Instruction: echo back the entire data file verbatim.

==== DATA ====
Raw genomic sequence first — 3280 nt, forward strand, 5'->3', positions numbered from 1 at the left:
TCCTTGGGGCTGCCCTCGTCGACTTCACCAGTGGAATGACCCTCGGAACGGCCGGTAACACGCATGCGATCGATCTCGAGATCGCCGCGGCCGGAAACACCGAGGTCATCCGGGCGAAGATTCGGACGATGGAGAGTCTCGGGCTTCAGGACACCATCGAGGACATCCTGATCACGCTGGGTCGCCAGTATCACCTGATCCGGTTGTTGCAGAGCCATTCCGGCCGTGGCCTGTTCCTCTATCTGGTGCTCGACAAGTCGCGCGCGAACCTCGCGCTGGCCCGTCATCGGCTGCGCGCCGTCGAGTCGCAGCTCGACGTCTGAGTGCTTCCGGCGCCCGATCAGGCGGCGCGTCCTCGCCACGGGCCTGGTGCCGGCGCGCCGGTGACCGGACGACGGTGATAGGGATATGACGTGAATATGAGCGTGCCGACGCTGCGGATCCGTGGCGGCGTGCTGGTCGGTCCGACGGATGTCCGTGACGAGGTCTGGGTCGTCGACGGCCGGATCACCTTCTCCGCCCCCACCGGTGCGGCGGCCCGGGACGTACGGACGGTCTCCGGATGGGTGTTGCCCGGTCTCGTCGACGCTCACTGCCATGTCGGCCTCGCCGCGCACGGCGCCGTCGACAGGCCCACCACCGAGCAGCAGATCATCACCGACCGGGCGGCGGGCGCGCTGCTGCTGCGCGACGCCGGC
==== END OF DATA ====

Raw genomic sequence first — 3280 nt, forward strand, 5'->3', positions numbered from 1 at the left:
TCCTTGGGGCTGCCCTCGTCGACTTCACCAGTGGAATGACCCTCGGAACGGCCGGTAACACGCATGCGATCGATCTCGAGATCGCCGCGGCCGGAAACACCGAGGTCATCCGGGCGAAGATTCGGACGATGGAGAGTCTCGGGCTTCAGGACACCATCGAGGACATCCTGATCACGCTGGGTCGCCAGTATCACCTGATCCGGTTGTTGCAGAGCCATTCCGGCCGTGGCCTGTTCCTCTATCTGGTGCTCGACAAGTCGCGCGCGAACCTCGCGCTGGCCCGTCATCGGCTGCGCGCCGTCGAGTCGCAGCTCGACGTCTGAGTGCTTCCGGCGCCCGATCAGGCGGCGCGTCCTCGCCACGGGCCTGGTGCCGGCGCGCCGGTGACCGGACGACGGTGATAGGGATATGACGTGAATATGAGCGTGCCGACGCTGCGGATCCGTGGCGGCGTGCTGGTCGGTCCGACGGATGTCCGTGACGAGGTCTGGGTCGTCGACGGCCGGATCACCTTCTCCGCCCCCACCGGTGCGGCGGCCCGGGACGTACGGACGGTCTCCGGATGGGTGTTGCCCGGTCTCGTCGACGCTCACTGCCATGTCGGCCTCGCCGCGCACGGCGCCGTCGACAGGCCCACCACCGAGCAGCAGATCATCACCGACCGGGCGGCGGGCGCGCTGCTGCTGCGCGACGCCGGC